57 posts tagged Optical illusion
57 posts tagged Optical illusion
Here’s an awesome example of evolutionary art: G tridens, a species of fruit fly first discovered in the UAE, evolved patterns on both wings that, depending on who you ask, resemble jumping spiders or ants:
"The idea of the ant design, as explained to The National, by Dr Brigitte Howarth of Zayed University who first discovered G tridens in the UAE, is that these flies use their wings to ward off predators. The fly flashes it wings back and forth to make it seem as if the ants [or spiders] are moving around and that movement would confuse the predator.”
"As someone who has studied ants for years and also jumping spiders (salticids), I can tell you that that fly has spider images in its wings, not ants. This happens in a variety of species, I’ve even photographed one for National Geographic. Unlike ants, jumping spiders are visual and see their image in the wings, I’ve watched them dance to [an] image (thinking it a mate) rather than eat the prey."
Either way, it’s a remarkable and beautiful adaptation.
Obvious Winner recently shared a few tentacular pieces of artwork by Singapore-based artist Keng Lye (previously featured here). You may recall that Keng creates these amazingly lifelike depictions of aquatic animals by gradually layering containers with acrylic paint and resin. The end result is a painting of a creature that looks like it’s about to wriggle out of its container and onto your lap.
Visit Keng Lye’s DeviantART gallery to view more of his awesome artwork.
[via Obvious Winner]
Would you care for a piping hot bowl of ramen? Let’s hope not because these bowls contain only sweet, deliciously deceptive cake. We’re always delighted by cakes that look like anything but cake. And these examples of Japanese Ramen Cake (ラーメンケーキ) are mouthwateringly awesome.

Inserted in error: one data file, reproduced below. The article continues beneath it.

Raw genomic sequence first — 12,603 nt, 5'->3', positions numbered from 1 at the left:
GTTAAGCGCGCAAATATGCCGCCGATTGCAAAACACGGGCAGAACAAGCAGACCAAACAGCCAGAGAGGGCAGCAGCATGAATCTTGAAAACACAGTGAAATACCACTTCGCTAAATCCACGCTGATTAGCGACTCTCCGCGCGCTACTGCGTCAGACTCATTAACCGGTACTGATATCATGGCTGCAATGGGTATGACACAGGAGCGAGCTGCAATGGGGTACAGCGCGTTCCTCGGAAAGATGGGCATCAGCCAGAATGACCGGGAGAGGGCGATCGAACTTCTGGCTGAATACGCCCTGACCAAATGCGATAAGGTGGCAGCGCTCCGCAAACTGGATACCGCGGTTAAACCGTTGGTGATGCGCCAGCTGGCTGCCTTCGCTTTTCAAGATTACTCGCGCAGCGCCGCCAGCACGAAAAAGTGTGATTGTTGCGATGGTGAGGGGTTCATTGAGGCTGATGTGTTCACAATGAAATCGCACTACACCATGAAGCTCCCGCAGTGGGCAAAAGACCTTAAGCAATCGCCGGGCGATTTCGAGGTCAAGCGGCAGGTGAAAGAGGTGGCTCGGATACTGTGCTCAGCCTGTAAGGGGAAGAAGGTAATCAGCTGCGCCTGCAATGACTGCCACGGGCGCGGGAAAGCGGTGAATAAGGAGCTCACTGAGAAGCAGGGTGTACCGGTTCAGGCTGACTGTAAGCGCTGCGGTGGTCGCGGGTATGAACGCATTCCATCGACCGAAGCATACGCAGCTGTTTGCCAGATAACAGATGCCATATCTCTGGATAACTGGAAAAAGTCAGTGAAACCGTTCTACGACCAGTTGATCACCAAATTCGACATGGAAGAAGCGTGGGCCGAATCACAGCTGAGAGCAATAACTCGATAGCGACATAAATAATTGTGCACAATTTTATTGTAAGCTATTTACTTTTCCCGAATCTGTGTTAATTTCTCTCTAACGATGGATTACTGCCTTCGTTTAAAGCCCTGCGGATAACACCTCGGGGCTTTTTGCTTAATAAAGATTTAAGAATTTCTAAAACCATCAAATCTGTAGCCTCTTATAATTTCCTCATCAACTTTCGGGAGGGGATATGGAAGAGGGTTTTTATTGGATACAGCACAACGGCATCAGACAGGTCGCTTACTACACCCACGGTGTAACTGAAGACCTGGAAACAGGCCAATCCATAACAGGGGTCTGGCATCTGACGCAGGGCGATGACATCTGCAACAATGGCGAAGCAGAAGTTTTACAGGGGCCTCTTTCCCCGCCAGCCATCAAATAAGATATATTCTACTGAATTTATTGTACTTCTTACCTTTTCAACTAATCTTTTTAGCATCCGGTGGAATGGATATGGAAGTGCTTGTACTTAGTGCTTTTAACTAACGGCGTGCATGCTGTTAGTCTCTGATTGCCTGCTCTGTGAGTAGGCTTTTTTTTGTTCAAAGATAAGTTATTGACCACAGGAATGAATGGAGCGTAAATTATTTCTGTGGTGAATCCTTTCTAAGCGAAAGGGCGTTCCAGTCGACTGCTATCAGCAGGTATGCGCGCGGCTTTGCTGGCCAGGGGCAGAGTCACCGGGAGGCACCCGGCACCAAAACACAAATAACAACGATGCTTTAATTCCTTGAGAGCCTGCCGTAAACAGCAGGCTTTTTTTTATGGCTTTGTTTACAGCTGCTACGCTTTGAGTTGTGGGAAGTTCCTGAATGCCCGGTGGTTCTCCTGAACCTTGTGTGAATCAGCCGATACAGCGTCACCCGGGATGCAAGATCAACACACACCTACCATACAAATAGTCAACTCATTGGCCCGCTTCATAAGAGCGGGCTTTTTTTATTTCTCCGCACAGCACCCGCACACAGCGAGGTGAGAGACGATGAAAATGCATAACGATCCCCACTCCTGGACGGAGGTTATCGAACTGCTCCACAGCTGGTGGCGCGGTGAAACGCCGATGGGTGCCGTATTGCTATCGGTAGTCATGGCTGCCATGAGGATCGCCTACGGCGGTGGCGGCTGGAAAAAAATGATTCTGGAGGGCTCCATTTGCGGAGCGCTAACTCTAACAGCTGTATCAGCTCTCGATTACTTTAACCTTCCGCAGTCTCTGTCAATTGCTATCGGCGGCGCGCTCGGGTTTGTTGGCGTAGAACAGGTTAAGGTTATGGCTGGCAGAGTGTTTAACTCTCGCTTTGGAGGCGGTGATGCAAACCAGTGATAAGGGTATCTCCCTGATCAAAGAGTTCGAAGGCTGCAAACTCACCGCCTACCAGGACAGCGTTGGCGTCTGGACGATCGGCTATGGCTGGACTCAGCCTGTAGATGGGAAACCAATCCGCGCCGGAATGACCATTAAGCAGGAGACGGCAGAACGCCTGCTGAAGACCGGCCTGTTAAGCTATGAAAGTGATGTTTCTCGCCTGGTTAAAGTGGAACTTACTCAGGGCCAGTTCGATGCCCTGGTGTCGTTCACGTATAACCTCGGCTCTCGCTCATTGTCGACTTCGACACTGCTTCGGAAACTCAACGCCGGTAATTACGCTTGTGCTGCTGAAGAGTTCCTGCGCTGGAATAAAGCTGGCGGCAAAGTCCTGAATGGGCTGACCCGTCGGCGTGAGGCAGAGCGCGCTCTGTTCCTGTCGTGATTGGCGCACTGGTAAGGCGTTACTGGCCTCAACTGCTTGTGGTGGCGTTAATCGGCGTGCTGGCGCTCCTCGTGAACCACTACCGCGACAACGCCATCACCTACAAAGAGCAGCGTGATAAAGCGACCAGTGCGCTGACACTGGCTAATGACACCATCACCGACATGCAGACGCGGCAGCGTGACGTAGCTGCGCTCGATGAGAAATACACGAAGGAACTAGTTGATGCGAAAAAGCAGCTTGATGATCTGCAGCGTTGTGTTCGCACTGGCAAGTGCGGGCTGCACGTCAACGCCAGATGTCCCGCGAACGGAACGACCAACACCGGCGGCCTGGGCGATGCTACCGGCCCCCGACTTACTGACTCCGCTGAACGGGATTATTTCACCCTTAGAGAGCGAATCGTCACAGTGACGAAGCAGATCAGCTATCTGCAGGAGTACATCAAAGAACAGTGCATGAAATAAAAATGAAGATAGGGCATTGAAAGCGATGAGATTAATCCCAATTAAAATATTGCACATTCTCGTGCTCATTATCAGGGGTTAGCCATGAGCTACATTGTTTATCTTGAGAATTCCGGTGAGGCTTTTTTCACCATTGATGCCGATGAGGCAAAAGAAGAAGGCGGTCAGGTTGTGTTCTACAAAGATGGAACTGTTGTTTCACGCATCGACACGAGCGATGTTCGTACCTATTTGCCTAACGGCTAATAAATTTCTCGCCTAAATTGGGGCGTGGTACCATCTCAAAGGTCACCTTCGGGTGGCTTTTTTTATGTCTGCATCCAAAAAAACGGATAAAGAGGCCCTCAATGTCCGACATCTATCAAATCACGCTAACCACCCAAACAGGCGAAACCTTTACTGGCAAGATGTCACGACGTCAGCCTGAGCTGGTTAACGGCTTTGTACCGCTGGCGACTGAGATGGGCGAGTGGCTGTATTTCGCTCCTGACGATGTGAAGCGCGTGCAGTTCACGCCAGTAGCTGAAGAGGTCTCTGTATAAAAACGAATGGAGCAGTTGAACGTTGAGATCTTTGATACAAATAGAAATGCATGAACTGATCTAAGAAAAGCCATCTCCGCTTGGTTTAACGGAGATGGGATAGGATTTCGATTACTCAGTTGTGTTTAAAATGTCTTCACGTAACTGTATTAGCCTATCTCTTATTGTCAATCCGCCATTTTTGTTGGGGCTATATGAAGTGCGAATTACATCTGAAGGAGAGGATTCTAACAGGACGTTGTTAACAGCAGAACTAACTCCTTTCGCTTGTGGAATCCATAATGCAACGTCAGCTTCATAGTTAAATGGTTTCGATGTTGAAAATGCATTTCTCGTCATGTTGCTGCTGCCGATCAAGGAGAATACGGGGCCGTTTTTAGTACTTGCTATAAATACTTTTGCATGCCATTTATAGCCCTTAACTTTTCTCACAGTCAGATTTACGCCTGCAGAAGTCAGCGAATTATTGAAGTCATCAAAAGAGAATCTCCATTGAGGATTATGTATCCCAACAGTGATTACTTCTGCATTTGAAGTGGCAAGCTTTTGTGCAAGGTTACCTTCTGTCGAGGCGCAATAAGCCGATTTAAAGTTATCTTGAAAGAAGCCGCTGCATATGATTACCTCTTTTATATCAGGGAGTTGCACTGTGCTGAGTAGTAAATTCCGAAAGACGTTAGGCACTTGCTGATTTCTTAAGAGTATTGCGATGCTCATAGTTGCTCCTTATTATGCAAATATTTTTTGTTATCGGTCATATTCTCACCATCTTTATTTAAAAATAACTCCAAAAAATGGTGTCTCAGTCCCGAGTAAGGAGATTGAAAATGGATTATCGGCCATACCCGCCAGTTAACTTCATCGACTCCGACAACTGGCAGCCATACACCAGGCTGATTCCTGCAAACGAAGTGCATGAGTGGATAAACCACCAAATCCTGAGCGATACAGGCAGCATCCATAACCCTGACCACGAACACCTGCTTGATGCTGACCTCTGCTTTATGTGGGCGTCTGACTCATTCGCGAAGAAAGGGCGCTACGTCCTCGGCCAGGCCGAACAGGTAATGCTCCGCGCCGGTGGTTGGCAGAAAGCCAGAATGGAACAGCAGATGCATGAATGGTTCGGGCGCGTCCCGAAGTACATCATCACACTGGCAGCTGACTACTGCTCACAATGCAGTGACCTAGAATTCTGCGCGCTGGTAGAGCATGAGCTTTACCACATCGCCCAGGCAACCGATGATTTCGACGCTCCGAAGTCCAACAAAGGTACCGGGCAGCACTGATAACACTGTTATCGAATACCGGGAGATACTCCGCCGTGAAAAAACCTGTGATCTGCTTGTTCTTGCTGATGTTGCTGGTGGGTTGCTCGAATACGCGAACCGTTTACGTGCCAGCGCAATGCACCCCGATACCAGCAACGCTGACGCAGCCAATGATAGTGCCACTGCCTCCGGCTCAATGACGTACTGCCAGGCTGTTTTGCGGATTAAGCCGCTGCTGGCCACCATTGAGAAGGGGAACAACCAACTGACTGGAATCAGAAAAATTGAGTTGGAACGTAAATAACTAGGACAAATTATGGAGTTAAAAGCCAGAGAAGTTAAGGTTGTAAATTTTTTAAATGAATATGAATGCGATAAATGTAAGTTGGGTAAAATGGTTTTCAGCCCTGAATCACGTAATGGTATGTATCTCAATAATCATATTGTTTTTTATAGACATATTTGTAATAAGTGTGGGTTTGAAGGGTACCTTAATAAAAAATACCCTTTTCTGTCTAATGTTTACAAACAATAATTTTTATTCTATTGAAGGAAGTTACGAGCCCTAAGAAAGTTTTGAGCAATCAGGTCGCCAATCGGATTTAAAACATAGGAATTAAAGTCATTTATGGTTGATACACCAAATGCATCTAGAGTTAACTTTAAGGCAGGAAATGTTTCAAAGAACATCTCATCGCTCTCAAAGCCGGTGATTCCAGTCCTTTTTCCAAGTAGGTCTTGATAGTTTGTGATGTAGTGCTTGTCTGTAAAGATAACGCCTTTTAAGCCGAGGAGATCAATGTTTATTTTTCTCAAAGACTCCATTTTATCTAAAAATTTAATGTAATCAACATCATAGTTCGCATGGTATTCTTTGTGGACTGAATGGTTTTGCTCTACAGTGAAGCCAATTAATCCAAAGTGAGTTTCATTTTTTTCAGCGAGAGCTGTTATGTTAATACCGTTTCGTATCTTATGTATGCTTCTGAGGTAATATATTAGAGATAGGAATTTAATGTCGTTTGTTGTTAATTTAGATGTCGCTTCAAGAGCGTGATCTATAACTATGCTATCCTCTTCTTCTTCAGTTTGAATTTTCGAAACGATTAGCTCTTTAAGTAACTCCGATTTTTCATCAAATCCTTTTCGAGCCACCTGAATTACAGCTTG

The Ramen Cake seen in the top photo was created by ochikeron of Create Eat Happy. She also made a fascinating How to Make Ramen Cake instructional video. The video’s description includes a complete recipe, so now you can go make your own tricksy bowl of noodles.
Visit Kotaku to see more examples of Ramen cake from around Japan.
For a spellbinding series of photos entitled Géométrie de l’impossible (Impossible Geometry), 21-year-old French photographer Fanette Guilloud created site-specific anamorphic paintings in locations in Toulouse, Bordeaux and the French Alps near Lyon. Bold 3D geometric shapes appear to emerge from dilapidated walls and hang in mid-air.
"Guilloud employed a method of anamorphic projection similar to the work of Felice Varini [previously featured here] to create the illusion of a painting superimposed on an image, when in fact there is no digital trickery whatsoever. The image is actually painted on numerous surfaces at varying depths and only appears like what you see here from a particular vantage point.”
Dilapidated spaces were transformed into dreamlike scenes containing giant anamorphic picture frames. With people posing in front of them, the frames appear to be enormous portals into vibrantly painted or wallpapered rooms - a juxtaposition that makes the viewer fee as though they’ve just stepped into Alice’s Wonderland.
"The artists completed this project as part of a campaign for the National Dramatic Center of St Etienne, choosing locations that they refer to as "forgotten parts of the city." Working with the people of Etienne who volunteered to pose for their pictures, the pair managed to accumulate a collection of whimsical portraits in the otherwise dead spaces."